Strategies for a Stress-Free Website Redesign
May 5, 2020
This post was originally published on November 2nd, 2017. Updated for May 5th, 2020.
At some point, the day will come when you look at your business website and realize that it’s no longer as sleek, cutting-edge, and effective as it once was back in 1999 when you and your website were Livin’ la Vida Loca.
Websites do have a lifespan, and it’s important to re-evaluate regularly if your website is still an effective marketing tool, and accurately portraying your brand.
Whenever you decide your business website is ready for an upgrade, here are 4 strategies for stress-free website redesign:
#1. Determine your priorities
The first and most important step in this process is to determine your priorities for the redesign.
- What parts of your current website do you like, and want to keep? (Or just torch the whole thing and never look back.)
- What kind of problems are you having with your current website?
- Would you like to just update the design, or does the content/text need to be updated as well?
- How could your client’s experience be improved on your new site?
- What kinds of add-ons could be integrated into your website to help generate sales/business? (E.g. adding an online store, or a pricing estimate tool for your services.)
Give yourself some time to think about these questions, and make yourself a list of priorities. Then be sure to address these goals with your website designer early on in the redesign process.
#2. Set a realistic budget and timeline
Determine a realistic budget for your new website, which will help decide on the scope of the redesign. It may be that a simple but well-thought-out one-page site is perfect for your small business and limited budget. Or maybe you are ready for the investment of a multi-page site with eCommerce and all the bells and whistles.
Next, decide on a reasonable timeline (on your end) for launching your new site. Keep in mind that you will need to provide your web designer with all the updated content (text, photos, logos, etc.) that will need to be included on the new site, and that gathering up this content and writing new copy (if needed) will take some time.
If you have a goal for when you’d like to have the new site up and running (e.g. by the holiday season), give yourself enough time to have the site live for a “buffer period” before it gets hit with your hoards of holiday shoppers. This is key in order to be able to work out any kinks or issues before the site starts getting a lot of traffic. Basically, don’t create more unneeded stress for your busy self by rushing the process.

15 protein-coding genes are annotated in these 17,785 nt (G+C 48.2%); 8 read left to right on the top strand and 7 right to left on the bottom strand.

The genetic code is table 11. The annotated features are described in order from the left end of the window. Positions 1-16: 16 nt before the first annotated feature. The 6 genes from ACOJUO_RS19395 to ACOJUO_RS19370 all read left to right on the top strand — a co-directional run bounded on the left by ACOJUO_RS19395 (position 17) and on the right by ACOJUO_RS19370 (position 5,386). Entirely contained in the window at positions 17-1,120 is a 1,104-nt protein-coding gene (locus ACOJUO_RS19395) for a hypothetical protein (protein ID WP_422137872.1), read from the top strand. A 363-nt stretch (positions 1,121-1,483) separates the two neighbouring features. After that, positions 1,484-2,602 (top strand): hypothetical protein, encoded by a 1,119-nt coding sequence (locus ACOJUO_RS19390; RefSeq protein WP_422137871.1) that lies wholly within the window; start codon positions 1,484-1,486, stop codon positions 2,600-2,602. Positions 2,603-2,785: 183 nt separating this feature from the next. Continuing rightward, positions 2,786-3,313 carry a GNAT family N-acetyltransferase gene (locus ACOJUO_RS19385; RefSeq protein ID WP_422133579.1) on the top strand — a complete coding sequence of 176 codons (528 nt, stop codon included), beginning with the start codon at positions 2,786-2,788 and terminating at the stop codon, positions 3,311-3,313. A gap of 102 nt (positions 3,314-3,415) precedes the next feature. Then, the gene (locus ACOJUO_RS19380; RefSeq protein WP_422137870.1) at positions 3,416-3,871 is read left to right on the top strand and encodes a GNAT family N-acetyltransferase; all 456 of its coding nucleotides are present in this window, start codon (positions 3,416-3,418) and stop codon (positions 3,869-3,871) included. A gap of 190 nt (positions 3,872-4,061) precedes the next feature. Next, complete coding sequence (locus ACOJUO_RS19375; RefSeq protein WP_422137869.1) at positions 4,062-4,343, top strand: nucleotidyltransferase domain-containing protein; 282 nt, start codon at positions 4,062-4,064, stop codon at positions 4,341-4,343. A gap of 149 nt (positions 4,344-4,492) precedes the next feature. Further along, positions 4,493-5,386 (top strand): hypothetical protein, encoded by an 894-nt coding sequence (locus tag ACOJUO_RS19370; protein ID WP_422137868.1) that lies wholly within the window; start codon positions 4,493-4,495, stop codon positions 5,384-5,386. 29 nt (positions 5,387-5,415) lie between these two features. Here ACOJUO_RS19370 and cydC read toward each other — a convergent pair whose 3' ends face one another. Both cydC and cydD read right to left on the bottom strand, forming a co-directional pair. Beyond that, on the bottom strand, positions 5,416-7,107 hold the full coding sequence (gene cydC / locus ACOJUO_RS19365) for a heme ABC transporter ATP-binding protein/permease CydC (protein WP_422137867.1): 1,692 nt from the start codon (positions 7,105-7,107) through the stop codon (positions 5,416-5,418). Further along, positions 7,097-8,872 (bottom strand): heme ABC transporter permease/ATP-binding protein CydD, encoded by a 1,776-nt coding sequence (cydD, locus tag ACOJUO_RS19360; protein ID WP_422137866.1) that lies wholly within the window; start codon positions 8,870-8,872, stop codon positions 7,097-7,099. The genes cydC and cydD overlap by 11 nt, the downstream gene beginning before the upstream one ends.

#3. Choose a website redesign point person
If your business is a one-woman or one-man show, then obviously you’ll be the one making all the decisions on this project. But if you run a larger company, you may want to choose someone on your team to be the point person.
It may be that a manager or marketing person on your team already has a good sense of what is needed on the new website, in terms of what your clients are looking for, and can help direct the web designer as to the brand and identity of your business. Choosing a point person to oversee the project can help make the process more efficient, keep the redesign on track in terms of your goals and budget (by minimizing run-around), and hopefully keep some emails out of your own inbox.
#4. Stick to the project scope
Once the process is underway, you may be so excited about the new site that you’ll be tempted to just pile on more and more features and add-ons.
Resist the urge!
Of course, new ideas are always a good thing, but make sure they still align with your big-picture priorities. It’s all too easy to let the scope of the redesign get out of hand, which can increase your budget, delay your timeline, and detract from your primary goals.
Check-in with your point person and determine if a new feature or request will contribute to your website priorities, or if it should be added to the back-burner list for another phase of your business website development.
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Hana is the Creative Director of the Technology Aloha team. She focuses on website design, graphic design and email marketing for Technology Aloha and our clients.